Business is booming

The rhythm of Islay takes a slower pace. We begin our day at the Carraig Fhada lighthouse just outside Port Ellen – the second biggest town on Islay after Bowmore. The chimneys of Diageo’s Global Supply are smoking across the water; a few years ago, the multinational company announced that it would be reopening Port Ellen distillery.  

One of Islay’s best-known names, Port Ellen closed its doors in 1983 when the whisky market crashed. It’s scheduled to reopen in 2024, alongside three other distilleries: Port Charlotte, Portintruan and Laggan Bay. In just over a year, that will bring the total number of distilleries on Islay to 13.  

Business is booming. The whisky industry is the largest employer on the island, simultaneously fuelling the growth of the tourism and hospitality industries. In the summer, the island’s population of 3,200 will swell with 80,000 visitors. Islay is particularly busy during Fèis Ìle, the annual whisky festival held in the last week of May.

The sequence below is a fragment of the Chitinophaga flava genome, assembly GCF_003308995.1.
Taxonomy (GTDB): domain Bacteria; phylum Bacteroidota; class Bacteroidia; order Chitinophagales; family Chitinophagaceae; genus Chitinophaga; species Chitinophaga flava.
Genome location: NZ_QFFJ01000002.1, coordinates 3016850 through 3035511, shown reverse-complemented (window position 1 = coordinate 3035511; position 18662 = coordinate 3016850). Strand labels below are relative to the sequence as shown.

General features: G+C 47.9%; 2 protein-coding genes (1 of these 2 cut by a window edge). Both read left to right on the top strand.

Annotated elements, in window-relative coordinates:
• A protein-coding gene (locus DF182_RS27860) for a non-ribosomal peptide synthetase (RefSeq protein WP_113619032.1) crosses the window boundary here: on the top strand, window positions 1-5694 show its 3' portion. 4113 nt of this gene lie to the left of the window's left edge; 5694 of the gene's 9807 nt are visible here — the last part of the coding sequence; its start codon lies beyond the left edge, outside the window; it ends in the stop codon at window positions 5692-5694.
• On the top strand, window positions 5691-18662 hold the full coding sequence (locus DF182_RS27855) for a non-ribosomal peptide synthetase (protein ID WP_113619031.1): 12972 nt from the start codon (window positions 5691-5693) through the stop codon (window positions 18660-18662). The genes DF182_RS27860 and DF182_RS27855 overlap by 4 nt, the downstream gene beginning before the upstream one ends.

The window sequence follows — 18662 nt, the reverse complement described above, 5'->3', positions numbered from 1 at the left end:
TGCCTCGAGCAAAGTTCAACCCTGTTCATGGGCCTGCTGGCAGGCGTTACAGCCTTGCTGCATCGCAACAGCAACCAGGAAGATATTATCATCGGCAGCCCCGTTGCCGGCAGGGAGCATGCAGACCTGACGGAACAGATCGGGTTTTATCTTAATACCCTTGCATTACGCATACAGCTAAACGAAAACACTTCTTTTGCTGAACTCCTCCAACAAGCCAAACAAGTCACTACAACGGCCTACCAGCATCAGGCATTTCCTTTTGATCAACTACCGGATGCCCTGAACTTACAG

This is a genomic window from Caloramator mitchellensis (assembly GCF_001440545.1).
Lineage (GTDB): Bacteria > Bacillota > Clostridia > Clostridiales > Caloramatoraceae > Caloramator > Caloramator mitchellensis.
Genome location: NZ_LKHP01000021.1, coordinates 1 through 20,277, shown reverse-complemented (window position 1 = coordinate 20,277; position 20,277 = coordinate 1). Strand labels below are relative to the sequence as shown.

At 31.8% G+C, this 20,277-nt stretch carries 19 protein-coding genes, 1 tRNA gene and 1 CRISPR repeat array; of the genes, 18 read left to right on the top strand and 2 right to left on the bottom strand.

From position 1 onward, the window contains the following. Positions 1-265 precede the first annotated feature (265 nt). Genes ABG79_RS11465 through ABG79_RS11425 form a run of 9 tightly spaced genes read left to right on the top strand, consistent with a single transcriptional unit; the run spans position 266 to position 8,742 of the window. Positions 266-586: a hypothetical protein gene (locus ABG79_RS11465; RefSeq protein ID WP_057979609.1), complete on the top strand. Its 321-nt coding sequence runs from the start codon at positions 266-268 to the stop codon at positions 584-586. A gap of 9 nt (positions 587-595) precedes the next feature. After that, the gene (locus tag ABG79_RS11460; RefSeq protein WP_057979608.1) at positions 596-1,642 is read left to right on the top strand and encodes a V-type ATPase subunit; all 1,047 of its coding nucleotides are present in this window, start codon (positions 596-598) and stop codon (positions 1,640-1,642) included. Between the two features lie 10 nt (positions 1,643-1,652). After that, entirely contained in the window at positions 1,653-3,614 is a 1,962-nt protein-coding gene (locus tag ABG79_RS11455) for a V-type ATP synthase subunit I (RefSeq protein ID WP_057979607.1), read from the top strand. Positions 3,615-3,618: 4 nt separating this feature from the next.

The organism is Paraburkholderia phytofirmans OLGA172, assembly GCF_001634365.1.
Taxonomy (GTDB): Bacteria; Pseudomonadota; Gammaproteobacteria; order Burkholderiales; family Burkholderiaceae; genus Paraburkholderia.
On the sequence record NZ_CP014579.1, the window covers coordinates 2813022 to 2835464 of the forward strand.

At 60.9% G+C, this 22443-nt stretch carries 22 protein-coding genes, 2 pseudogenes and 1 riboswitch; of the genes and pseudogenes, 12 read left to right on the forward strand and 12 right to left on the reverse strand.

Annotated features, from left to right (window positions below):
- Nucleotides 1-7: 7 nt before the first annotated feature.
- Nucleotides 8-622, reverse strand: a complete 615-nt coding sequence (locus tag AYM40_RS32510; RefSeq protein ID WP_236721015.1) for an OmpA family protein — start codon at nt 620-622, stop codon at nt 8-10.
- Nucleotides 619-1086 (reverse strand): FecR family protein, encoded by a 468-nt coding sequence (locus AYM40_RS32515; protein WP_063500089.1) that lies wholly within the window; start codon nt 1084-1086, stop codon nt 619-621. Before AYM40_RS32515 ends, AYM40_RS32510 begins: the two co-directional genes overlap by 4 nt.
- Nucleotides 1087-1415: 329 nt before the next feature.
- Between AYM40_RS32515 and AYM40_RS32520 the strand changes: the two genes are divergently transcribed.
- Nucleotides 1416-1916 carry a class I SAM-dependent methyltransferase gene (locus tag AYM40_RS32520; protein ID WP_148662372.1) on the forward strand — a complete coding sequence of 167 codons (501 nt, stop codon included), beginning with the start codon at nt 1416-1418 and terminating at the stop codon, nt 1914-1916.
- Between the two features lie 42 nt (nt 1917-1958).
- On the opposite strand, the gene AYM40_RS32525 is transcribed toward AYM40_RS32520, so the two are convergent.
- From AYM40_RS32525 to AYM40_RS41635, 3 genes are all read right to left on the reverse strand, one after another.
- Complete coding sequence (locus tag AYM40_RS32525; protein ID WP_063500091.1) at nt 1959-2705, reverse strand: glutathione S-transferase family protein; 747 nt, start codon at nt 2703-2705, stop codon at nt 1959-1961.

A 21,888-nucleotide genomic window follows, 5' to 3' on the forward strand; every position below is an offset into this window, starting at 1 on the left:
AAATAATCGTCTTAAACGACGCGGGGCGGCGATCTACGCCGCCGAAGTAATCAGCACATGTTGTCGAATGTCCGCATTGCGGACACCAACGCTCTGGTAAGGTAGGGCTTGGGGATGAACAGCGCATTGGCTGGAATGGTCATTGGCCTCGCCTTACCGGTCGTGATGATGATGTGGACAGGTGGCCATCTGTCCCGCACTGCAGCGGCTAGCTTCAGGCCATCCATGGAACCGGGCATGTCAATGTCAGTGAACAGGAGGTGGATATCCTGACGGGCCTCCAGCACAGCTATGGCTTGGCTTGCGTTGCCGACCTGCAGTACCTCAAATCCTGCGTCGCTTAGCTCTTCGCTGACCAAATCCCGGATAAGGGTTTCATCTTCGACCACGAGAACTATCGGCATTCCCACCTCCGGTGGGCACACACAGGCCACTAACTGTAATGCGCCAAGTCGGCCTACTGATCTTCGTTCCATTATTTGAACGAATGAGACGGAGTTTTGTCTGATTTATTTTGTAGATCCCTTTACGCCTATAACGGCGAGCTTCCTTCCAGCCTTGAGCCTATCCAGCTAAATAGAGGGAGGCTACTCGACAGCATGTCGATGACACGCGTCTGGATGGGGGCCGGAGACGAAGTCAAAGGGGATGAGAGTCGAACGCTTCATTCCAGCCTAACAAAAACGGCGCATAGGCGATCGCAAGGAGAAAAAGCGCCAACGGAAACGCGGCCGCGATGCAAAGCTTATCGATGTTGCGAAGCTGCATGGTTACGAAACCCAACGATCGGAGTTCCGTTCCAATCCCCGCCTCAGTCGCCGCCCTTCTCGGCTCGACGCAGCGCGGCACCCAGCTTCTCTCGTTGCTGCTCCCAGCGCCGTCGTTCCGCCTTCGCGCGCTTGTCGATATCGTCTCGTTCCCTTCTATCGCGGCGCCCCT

But right now, in late February, the island is at peace. The locals are readying themselves for the start of a new season.  

From blends to single malts

It’s 9am and we’re at Bowmore, Islay’s oldest distillery. David Turner, the distillery manager, welcomes us with a dram of an exclusive 1996 Bowmore ex-Sherry cask. It’s a fine way to start the morning, and more bracing than a coffee. 

He gazes out of the window to the sea. “April to October, that used to be the tourist season here. Now it’s more like mid-February to December,” he says. “I’ve been here since the 1990s. When I started, there was just one person working full-time in the distillery. Now, we have a team of 13.”